Radical Encounters: Christianity, Garveyism and Revolutionary Syndicalism in the Industrial & Commercial Workers Union of Africa, 1919-1939

25 August 2022 -25 August 2022 @ 16:00 - 17:00


August 25, 2022
04:00 PM - 05:00 PM
Eden Grove Seminar Room 2 and online via Zoom
Event Type:


Valance Wessels
072 183 6632

Founded 1919 in Cape Town, the Industrial and Commercial Workers Union (ICU) exploded across southern Africa. The first mass black/ Coloured movement -- with 200,000 members across Eswatini, Lesotho, Namibia, South Africa, Zambia and Zimbabwe -- it overshadowed bodies like the African National Congress (ANC), Communist Party of SA and the Southern Rhodesia Bantu Voters’ Association. The ICU dominated African politics for years, drew tens of thousands including women into politics, helped forge a popular counter-public, mobilised in communities and rural areas, and promised land and freedom through a general strike.

This paper focuses on the ICU's complex, syncretic politics, especially Christian, Garveyite and revolutionary syndicalist influences. Syndicalism – developing from Bakunin's anarchism -- advocated a bottom-up, inclusive radical unionism, building consciousness and popular power until workers could occupy and self-manage workplaces, abolish the state and establish libertarian socialism. It was, the paper argues, an essential source of key ICU themes: class struggle, internationalism, One Big Union, autonomy from parties, and the emancipatory general strike. But syndicalism was only part of the ICU's contradictory, unstable politics which -- poorly translated into strategy, or workers' control -- contributed to its dramatic downfall, while the ICU lasted into the 1950s, its lessons and legacy remain. 

SPEAKER: Professor Lucien van der Walt, sociologist and labour educator, Rhodes University, South Africa. His books include "Anarchism and Syndicalism in the Colonial and Postcolonial World, 1880-1940" (2010/2014, ed. with Steven Hirsch), "Negro e Vermelho: Anarquismo, Sindicalismo Revolucionário e Pessoas de Cor na África Meridional nas Décadas de 1880 a 1920" (2014), "Politics at a Distance from the State: Radical and African Perspectives" (2018/2022, ed. with Kirk Helliker) and "Labour Struggles in Southern Africa, 1919-1939: New Perspectives on the Industrial and Commercial Workers' Union (ICU)" (2023, ed. with David Johnson & Noor Nieftagodien). He is the current NALSU director.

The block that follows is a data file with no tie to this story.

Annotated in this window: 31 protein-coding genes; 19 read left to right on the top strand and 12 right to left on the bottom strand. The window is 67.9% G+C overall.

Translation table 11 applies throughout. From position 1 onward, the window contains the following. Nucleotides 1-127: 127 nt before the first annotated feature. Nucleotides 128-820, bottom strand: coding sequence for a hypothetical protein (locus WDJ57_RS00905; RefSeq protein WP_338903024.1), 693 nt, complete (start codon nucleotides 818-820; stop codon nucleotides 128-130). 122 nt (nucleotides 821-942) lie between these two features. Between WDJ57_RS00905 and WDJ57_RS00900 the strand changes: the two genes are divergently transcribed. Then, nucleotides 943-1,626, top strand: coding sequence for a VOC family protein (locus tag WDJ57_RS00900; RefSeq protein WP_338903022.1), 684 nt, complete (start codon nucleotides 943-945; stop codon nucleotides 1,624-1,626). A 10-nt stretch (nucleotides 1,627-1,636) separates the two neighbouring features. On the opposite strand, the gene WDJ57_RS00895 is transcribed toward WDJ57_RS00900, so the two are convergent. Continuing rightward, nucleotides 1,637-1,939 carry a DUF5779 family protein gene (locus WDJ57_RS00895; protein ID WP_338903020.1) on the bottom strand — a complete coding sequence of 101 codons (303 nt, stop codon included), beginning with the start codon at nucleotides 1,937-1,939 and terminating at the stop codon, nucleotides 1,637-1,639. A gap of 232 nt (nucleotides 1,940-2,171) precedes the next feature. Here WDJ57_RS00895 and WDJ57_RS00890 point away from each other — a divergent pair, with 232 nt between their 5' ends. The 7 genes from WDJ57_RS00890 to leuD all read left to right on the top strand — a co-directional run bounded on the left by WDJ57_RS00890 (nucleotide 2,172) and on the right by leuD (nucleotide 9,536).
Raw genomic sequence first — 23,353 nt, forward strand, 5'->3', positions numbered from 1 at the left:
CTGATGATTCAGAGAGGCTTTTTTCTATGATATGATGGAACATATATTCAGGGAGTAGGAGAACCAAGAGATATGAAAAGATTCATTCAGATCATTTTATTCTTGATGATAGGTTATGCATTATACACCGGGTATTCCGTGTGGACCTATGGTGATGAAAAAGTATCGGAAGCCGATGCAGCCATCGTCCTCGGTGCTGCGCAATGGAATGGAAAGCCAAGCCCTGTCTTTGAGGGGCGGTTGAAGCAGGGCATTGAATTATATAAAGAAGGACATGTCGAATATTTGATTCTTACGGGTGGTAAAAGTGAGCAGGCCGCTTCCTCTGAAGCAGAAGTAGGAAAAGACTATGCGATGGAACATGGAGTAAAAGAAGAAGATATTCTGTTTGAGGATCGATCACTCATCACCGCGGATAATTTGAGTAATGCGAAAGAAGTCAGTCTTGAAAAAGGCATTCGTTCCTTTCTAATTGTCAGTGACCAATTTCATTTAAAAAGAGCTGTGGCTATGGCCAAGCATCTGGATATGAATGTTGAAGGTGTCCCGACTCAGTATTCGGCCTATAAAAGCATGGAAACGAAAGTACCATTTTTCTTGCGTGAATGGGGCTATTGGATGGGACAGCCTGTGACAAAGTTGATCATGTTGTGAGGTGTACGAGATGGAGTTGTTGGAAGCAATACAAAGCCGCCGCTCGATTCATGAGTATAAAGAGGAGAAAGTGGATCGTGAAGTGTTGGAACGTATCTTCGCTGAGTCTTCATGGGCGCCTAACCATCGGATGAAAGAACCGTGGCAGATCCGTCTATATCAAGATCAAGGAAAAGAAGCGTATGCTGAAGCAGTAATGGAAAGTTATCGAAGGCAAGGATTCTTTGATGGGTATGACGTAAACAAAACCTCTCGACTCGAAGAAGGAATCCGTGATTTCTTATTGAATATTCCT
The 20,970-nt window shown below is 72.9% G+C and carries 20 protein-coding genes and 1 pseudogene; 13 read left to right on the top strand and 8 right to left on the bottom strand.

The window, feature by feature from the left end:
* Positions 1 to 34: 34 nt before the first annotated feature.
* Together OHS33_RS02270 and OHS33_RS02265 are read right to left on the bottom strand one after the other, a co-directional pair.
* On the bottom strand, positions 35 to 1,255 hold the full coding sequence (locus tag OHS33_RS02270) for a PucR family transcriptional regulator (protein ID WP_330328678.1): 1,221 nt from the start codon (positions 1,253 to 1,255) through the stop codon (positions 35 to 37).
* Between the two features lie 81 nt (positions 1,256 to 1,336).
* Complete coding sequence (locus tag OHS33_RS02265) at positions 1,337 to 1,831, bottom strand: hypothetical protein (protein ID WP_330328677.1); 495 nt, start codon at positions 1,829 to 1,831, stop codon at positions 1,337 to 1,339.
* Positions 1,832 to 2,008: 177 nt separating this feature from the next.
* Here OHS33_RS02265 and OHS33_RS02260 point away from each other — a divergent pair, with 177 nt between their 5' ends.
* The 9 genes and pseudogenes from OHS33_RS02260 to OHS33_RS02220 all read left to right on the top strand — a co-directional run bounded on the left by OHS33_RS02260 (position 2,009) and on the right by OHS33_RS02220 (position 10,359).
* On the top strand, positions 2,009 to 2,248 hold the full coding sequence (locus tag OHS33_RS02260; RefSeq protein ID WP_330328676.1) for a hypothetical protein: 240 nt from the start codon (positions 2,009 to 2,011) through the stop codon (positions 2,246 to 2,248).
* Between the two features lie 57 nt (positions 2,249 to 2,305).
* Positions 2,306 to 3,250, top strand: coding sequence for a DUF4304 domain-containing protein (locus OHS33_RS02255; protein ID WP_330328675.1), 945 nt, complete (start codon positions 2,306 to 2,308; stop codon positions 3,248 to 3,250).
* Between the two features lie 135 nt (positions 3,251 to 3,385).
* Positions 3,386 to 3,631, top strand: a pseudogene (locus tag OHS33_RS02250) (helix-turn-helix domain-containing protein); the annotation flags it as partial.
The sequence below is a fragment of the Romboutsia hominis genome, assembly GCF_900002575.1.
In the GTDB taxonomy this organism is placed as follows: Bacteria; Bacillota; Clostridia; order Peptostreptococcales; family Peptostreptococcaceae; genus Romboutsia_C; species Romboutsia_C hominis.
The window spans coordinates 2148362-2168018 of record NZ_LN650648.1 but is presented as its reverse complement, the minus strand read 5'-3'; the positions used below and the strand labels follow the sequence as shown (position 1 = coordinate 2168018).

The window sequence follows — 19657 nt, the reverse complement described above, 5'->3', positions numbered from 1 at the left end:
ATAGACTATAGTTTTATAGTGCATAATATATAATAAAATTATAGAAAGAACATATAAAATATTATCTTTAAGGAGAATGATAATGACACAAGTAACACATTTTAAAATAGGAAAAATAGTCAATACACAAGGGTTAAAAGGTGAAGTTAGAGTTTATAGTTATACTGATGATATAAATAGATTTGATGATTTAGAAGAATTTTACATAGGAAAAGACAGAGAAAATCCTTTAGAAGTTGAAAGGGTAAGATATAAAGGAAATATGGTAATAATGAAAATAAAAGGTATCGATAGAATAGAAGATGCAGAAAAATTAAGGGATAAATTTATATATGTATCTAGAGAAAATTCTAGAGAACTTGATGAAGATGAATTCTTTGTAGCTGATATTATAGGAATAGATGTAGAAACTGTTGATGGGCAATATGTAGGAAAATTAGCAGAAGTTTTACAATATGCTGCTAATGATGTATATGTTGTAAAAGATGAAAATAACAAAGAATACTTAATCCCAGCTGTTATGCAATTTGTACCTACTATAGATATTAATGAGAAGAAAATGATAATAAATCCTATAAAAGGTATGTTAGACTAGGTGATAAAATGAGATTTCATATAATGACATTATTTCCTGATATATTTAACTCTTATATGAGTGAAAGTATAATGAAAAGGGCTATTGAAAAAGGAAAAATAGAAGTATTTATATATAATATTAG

JOINING: Please register in advance by going to: https://zoom.us/meeting/register/tJ0udeyhrDMtGtKWLeg1Nd3Nb8YTzxhh71T-

After registering, you will receive a confirmation email containing information about joining.

Some DATA available for people outside Rhodes. Apply v.wessels@ru.ac.za / 072 183 6632 in advance.

HOSTS: The series is run by the Neil Aggett Labour Studies Unit (NALSU) in partnership with the Departments of Sociology & Industrial
Sociology, and Economics & Economic History, Rhodes University and the Friedrich-Ebert-Stiftung (FES).

NALSU, based in the Eastern Cape, South Africa, is engaged in policy, research and workers' education. Built around a vibrant team from disciplines including Sociology and Economics & Economic History, it has active partnerships and relations with a range of advocacy, labour and research organisations. It draws strength from its location in a province where the legacy of apartheid and the cheap labour system, and the contradictions of the post-apartheid state, are keenly felt. We are named in honour of Dr Neil Hudson Aggett, a union organiser and medical doctor who died in 1982 in an apartheid jail after enduring brutality and torture.



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